Litigation Liabilities

  • Does entity have present obligation in Disputed Lawsuits?
  • Whether Management primarily relies on ‘probability of outflow of resources’ while deciding existence of liabilities from lawsuit?
  • Should we recognise liability in following three cases?
    • the available evidence suggests that the entity has an obligation but the probability of any payment being required to settle the obligation is less than 50 per cent
    • entity intends to offer an out-of-court settlement as a cost-efficient alternative to defending the claim
    • entity expects a court judgement that is inconsistent with the evidence
  • whether start of legal proceedings gives rise to an obligation?

Mr. Arth, an accountant of a multi-national company, Peace Ltd, was a dynamic person. He had a passion for staying abreast with changes expected to occur in the field of accounting, taxation, and finance.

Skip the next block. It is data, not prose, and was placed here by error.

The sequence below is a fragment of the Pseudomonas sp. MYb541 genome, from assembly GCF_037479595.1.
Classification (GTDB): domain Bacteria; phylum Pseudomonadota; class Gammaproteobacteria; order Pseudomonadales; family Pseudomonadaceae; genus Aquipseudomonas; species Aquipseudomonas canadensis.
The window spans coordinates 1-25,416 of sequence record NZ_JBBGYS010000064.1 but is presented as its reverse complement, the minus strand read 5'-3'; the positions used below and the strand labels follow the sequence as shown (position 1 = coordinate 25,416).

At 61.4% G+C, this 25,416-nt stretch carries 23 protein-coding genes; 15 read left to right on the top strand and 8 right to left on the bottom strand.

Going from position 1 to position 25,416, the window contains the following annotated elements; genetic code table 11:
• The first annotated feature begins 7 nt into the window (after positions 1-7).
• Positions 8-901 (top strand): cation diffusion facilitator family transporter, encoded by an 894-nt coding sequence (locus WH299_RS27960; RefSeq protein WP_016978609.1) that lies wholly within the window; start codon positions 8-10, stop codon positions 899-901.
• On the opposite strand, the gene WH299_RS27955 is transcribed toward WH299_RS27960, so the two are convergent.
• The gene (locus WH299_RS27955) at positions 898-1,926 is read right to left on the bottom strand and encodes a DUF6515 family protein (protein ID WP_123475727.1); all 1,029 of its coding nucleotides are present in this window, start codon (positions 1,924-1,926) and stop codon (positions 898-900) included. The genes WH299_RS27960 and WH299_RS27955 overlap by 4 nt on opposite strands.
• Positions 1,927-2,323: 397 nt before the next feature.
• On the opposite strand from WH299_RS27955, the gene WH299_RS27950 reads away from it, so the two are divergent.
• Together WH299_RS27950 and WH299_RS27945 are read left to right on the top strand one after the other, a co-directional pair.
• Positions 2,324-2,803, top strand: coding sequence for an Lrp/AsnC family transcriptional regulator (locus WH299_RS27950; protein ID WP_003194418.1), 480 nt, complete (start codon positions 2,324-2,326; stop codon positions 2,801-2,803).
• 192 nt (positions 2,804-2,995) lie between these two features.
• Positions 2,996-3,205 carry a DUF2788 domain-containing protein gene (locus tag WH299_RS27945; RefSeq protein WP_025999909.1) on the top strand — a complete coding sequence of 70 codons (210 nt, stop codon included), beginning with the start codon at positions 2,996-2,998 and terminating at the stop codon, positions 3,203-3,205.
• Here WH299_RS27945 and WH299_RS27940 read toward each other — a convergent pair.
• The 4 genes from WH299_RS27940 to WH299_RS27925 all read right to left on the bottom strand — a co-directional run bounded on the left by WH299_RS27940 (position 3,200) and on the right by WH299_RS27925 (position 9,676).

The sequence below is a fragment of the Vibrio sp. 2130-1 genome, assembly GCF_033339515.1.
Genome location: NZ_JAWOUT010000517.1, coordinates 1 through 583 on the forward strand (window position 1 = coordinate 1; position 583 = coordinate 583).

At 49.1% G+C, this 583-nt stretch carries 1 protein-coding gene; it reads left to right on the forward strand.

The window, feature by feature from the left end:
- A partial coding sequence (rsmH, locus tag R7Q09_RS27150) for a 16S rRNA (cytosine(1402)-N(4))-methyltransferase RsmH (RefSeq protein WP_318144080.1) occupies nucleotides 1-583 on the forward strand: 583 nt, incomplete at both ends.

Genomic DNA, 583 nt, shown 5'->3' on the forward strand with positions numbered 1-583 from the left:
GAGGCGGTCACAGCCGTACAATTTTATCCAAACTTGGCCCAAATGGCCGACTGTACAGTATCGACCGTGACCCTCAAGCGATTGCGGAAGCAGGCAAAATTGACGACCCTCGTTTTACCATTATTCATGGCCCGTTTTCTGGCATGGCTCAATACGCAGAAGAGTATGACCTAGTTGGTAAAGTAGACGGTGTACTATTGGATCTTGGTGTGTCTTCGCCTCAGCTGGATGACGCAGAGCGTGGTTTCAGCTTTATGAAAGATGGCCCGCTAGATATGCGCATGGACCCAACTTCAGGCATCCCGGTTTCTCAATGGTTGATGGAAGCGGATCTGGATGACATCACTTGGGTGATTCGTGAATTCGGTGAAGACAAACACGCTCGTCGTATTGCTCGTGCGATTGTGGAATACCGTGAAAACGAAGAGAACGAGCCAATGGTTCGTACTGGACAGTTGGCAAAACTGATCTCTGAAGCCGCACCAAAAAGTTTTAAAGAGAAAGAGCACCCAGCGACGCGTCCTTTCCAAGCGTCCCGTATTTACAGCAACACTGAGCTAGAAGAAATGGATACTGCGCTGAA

Peace Ltd was embroiled in constant litigation. One of the responsibilities that Mr. Arth’s handled was consulting their legal teams as well as legal advisors, regarding the status of various lawsuits.

Mr. Arth would then ensure that:

  • Budget reflected expected outcomes of lawsuits
  • Sufficient provisions were created for claims that may have to be paid.
  • Liabilities were recognised if and when they satisfied the recognition criteria.
  • The financial statements appropriately disclosed contingent liabilities.

Presently, entities use following evidence to analyse existence of liabilities arising from lawsuit:

  1. reports from those investigating the claim (which might provide evidence of whether alleged events occurred), and
  2. legal opinions (which might provide evidence of how the law applies to those events).

Mr. Arth was aware of the IASB’s proposal to make changes to recognition criteria, for liabilities, in IAS 37. He was curious to understand how this proposal will impact assessment of liabilities arising out of lawsuits against company.